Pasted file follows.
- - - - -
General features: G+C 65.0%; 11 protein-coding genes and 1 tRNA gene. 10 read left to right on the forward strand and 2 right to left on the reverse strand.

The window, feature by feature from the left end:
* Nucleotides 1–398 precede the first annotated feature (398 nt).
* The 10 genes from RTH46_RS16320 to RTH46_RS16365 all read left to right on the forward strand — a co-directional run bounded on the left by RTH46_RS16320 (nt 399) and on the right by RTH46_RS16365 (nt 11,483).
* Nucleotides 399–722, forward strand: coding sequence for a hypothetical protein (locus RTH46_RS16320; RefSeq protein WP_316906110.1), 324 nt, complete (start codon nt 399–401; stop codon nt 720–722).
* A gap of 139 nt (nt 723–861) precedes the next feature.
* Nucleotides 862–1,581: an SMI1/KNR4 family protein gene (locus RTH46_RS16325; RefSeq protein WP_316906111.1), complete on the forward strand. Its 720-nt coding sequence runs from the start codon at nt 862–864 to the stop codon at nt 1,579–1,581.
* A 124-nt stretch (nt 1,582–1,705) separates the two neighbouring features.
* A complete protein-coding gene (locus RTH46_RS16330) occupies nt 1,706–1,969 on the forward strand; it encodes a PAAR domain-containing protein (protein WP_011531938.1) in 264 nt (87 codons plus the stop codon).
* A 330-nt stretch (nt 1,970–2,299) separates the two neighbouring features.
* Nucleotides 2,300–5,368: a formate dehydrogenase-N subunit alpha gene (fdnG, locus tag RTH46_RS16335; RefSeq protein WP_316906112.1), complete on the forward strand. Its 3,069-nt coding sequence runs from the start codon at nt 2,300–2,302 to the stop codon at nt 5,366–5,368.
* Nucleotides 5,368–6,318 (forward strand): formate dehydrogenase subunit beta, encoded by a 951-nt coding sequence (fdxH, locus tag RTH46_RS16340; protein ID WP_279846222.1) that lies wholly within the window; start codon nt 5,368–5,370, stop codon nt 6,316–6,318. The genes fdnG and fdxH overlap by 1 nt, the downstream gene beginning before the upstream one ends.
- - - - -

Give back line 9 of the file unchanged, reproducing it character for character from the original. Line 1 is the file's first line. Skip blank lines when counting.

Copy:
* A complete protein-coding gene (locus RTH46_RS16330) occupies nt 1,706–1,969 on the forward strand; it encodes a PAAR domain-containing protein (protein WP_011531938.1) in 264 nt (87 codons plus the stop codon).